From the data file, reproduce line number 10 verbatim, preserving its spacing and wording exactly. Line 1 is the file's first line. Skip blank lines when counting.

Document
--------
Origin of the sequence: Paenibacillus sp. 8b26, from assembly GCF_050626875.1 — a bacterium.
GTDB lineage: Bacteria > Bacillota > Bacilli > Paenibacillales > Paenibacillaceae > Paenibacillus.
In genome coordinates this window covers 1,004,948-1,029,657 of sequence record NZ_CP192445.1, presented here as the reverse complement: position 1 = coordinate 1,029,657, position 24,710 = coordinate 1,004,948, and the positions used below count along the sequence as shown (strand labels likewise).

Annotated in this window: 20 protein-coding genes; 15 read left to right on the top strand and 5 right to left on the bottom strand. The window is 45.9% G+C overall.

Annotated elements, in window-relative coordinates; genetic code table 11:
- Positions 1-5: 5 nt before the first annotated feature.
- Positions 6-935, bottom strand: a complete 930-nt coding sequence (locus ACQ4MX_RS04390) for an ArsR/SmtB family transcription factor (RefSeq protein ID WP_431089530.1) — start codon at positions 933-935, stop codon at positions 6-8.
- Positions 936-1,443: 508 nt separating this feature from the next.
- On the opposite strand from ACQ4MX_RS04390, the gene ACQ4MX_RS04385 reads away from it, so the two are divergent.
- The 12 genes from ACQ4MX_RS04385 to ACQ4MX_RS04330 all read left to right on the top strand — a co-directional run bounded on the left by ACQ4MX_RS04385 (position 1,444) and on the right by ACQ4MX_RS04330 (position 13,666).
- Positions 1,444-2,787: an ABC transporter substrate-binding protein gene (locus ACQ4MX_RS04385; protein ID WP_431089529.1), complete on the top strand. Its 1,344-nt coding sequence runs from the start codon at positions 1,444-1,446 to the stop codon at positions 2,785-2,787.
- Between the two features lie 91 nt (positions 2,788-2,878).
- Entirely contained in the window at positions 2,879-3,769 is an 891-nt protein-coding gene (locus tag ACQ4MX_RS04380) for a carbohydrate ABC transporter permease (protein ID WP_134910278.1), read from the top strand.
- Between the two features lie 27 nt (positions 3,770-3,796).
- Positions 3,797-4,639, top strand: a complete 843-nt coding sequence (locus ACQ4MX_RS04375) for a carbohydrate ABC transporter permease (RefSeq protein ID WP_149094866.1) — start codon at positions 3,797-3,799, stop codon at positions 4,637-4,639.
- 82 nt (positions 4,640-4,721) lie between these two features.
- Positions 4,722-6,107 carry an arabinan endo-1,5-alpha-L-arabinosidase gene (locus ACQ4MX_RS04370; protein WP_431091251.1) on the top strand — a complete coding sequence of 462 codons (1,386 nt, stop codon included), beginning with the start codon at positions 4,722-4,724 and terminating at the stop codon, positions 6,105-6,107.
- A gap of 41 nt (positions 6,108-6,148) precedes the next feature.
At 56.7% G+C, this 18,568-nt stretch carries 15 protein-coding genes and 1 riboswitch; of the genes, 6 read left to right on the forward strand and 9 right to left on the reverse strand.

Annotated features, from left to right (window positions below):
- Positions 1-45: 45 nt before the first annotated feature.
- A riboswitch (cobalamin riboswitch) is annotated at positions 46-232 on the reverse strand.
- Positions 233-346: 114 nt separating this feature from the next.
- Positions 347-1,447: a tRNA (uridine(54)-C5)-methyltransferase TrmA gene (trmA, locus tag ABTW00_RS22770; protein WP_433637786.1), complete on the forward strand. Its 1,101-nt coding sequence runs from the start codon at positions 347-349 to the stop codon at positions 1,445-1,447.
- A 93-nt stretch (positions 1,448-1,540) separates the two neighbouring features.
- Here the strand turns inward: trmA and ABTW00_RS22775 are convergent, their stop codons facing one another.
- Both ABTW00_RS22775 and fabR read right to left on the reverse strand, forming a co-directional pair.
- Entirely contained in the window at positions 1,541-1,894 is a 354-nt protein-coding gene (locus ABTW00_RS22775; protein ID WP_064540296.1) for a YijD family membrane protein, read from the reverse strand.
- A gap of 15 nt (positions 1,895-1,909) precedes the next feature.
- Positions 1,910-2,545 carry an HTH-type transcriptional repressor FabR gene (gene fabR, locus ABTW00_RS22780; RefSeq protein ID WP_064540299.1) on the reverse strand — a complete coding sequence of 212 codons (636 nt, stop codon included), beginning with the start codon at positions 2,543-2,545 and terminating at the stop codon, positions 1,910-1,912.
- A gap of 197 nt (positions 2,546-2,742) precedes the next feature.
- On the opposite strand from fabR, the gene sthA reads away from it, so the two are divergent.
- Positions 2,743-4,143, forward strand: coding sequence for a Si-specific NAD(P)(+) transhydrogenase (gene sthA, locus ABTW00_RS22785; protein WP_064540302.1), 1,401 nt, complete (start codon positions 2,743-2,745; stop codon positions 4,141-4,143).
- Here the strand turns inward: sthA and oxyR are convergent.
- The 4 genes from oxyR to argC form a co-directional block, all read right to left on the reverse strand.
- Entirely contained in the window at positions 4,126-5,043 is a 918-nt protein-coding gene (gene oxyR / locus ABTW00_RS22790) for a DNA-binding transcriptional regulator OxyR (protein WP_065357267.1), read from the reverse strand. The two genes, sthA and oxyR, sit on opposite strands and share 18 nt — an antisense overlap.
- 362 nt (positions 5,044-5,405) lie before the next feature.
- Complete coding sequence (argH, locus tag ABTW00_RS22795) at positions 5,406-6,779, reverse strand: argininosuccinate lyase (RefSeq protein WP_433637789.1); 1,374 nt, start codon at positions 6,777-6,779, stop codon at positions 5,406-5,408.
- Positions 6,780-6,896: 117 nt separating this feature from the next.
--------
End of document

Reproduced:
- The 12 genes from ACQ4MX_RS04385 to ACQ4MX_RS04330 all read left to right on the top strand — a co-directional run bounded on the left by ACQ4MX_RS04385 (position 1,444) and on the right by ACQ4MX_RS04330 (position 13,666).